Right now I am working on the WW Banana Bread – do I need to make slashes in the loaf (or any other loaf baked in a pan) before baking as I do for the free form loaves? Also, is it best to slash before resting or right before going into the oven? Thanks

    1. Hi Sue,

      It is not necessary to slash loaf breads, but I often do it when there is something rolled up inside, like this apple bread. The slashing will make the top of the loaf open up more beautifully and reveal the goodies within.

      Thanks, Zoë

  18. Thanks to this bread and the monkey bread, my husband insists that I have a batch of brioche always on hand in addition t whatever else I am working with. I have never gone through so much flour and yeast before.

  19. I love your books and have tried many recipes, my favorite being Betsy’s seeded oat bread so far. My next one to try is cracked wheat bread, page 109 of “Healthy Bread”. It mentions blending cracked wheat with white whole wheat and traditional whole wheat but the recipe doesn’t call for the latter, just white whole wheat and unbleached all-purpose. Was that an oversight or have I misunderstood something? Thanks, Penny

    1. Hi Penny,

      It was our error. They behave the same way, so you can use either white whole wheat or regular whole wheat, or use a combination of the two.

      Thanks, Zoë

      1. I mixed it up yesterday using 2 C white whole wheat, 2 C whole wheat, 2 C unbleached and 1 C cracked wheat and with the 4 1/4 C water it is very “gloppy”. I don’t know if the cracked wheat should have absorbed more of the water or what. I have a “blob” in the oven now but wonder if there’s any way to salvage the rest of my dough–add more flour or what? Help.

      2. Hi Penny,

        Yes, you can add more flour to the mix and then let it sit so the flour can absorb the excess water. I would add more all-purpose flour to get the stretch in the dough. Have you had success with other doughs? If so, you can add more flour, until it looks like the others doughs.

        Thanks, Zoë

  20. This recipe looks way too good to pass up just because I’m gluten-free. Can you recommend one of your gluten-free recipes to use as a substitute? Thanks!

    1. Hi Marilyn: You should be able to succeed with the Gluten-free Crusty Boule dough, or the Gluten-free Brioche. Try to keep the loaves smallish or you may struggle with underbaking at the center. Jeff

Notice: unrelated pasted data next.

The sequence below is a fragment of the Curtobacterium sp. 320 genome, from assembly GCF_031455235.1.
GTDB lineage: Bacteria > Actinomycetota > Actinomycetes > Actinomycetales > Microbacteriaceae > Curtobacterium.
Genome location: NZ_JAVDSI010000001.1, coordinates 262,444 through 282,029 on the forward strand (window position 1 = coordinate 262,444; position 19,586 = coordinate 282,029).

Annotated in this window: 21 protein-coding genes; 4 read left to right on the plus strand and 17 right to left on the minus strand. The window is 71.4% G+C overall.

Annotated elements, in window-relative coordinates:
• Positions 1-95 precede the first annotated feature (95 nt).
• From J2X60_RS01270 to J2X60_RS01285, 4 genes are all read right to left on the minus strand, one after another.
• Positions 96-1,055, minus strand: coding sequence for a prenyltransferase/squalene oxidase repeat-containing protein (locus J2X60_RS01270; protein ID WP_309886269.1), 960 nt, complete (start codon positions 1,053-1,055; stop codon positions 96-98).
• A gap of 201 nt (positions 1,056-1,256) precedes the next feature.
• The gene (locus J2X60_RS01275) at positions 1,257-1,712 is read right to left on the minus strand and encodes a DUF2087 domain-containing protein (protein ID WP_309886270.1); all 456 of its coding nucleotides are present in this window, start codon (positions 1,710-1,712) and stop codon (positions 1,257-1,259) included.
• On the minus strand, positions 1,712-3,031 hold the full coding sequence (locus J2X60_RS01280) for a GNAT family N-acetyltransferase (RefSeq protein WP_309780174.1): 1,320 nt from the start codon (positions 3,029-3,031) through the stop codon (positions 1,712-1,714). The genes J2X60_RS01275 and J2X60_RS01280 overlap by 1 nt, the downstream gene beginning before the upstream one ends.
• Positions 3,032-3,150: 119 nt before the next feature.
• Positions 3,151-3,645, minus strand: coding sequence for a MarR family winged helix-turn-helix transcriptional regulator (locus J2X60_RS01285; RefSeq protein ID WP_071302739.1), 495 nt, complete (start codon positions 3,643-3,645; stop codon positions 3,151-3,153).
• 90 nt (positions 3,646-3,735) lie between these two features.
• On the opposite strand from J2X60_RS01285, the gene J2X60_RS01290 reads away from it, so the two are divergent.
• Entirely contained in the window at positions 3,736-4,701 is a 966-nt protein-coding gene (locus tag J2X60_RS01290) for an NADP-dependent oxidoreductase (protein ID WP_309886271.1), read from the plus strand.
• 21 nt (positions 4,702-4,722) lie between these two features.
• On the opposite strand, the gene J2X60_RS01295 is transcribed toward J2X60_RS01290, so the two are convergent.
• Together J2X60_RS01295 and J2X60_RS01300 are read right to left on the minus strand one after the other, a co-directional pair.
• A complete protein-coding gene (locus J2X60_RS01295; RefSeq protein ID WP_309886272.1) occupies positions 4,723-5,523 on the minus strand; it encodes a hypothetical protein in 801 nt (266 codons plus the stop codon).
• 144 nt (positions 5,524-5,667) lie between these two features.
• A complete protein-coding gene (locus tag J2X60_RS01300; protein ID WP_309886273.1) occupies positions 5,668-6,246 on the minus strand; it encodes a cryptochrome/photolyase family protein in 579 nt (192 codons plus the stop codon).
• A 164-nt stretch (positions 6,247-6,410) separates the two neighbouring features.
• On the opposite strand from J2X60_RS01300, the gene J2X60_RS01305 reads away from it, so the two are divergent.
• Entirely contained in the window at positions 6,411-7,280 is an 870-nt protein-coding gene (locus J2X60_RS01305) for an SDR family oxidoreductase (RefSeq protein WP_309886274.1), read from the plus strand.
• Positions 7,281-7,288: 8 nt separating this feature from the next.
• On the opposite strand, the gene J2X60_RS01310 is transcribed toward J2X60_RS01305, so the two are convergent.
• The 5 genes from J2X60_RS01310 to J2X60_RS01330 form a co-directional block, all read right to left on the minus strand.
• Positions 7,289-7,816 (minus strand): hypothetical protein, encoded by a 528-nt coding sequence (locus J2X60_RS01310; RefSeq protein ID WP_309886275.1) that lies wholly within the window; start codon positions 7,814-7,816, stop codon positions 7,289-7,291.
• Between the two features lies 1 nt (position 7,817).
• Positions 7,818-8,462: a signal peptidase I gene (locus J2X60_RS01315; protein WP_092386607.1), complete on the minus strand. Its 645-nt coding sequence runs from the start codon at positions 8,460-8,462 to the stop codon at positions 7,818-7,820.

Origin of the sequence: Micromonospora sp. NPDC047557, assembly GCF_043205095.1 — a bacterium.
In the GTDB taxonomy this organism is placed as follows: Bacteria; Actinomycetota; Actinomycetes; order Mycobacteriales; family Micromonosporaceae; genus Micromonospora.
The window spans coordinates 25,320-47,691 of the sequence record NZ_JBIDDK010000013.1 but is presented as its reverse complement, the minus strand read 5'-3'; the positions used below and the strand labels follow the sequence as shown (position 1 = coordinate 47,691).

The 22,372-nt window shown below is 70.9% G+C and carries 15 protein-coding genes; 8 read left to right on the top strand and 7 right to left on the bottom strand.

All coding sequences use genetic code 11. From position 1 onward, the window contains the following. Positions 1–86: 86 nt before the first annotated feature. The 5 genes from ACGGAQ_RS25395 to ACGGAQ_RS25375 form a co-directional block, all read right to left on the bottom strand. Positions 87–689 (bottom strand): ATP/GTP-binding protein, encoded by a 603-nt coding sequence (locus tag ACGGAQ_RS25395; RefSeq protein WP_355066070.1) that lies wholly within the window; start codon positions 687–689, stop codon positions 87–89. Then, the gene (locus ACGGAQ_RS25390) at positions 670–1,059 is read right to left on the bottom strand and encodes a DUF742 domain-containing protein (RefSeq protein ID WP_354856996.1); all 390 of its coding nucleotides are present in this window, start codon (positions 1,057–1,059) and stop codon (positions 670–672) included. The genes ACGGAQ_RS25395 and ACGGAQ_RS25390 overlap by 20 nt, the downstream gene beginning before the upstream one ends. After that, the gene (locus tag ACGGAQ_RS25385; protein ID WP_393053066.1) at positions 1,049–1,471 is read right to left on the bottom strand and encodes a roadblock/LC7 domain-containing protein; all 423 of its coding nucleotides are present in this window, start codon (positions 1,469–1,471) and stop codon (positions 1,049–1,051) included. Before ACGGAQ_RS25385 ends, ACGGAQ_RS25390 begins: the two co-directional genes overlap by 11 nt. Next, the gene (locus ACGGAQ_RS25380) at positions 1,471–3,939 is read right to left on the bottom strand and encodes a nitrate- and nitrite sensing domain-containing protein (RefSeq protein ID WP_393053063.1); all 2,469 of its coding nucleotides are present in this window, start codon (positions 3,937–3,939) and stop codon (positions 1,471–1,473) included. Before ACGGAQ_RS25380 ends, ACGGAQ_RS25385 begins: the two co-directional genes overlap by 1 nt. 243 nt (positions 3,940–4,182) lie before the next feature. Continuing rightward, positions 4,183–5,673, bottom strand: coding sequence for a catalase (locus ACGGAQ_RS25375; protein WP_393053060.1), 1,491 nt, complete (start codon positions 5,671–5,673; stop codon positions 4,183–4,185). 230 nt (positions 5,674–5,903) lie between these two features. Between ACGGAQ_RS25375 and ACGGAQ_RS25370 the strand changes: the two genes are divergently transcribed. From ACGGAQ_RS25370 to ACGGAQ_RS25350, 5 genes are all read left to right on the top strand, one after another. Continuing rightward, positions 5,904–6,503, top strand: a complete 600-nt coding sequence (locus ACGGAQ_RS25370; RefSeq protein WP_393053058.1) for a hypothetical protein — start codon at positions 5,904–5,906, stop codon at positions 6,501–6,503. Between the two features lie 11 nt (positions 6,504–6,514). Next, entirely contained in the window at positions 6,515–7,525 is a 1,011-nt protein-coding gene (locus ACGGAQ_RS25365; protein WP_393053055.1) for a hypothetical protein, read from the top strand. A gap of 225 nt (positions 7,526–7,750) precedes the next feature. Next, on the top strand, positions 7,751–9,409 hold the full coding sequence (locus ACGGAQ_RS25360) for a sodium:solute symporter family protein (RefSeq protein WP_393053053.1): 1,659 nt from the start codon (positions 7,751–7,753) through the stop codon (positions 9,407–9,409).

21. I have a question about the Milk and Honey Raisin Bread in the Healthy Bread in Five Minutes a Day Book. Can I integrate some cinnamon into that recipe? My wife loves raisin/cinnamon bread and this recipe looks perfect except for the cinnamon. A personal note, I am a recovering cancer patient taking control of what I put into my body. Your bread recipes and the great therapy of baking the bread have been a true joy to me. Thanks

    1. Mike: Nice to hear, thanks for the feedback.

      Cinnamon would work great here, and the amount is up to you. If you enjoyed the cinnamon level in “Honey Graham Bread” a few pages before that recipe in the book, you could start there. Otherwise, just try a little (or a lot) less, depending on how much you like cinnamon. Jeff

  22. Could I use apple cider or apple juice in the master mix of dough, that I make to make this bread. I am thinking it would ramp up the apple flavor if it would work.

    Thank-you so much for all the two of you do for us out here


    1. Hi Suzie,

      Yes, it would be amazing! The extra sugar will ramp up the fermentation process, so it may be quite sour after a few days, so plan to use it up, unless you like that sour quality.

      Thanks, Zoë

    1. Thanks Suzie,

      Enjoy the pizza book! We are always inspired to create new recipes, so we hope to start working on another book soon! 😉

      Cheers, Zoë

  23. Is there anything that would prevent me from adding the diced apples etc to the dough mix and making hand formed loaves? I hate the extra step of rolling out to incorporate the add in’s. I had wondered if doing that would cause the apples to oxidize or something.

    1. Hi Vicki,

      I love the idea of an Apple Pie Bread, but I’m not sure this one is as sweet as you are expecting? You may want to add a bit more sugar? I will have to go to Breadsmith and do a little research! 😉

      Thanks, Zoë

  24. Hi,
    I’ve a bag of bread flour and was wondering if I could use that in your bread recipes? Also would I still keep the rest of the recipe the same or do I add/delete some ingredients? Thanks

  25. As a follow up to my earlier question: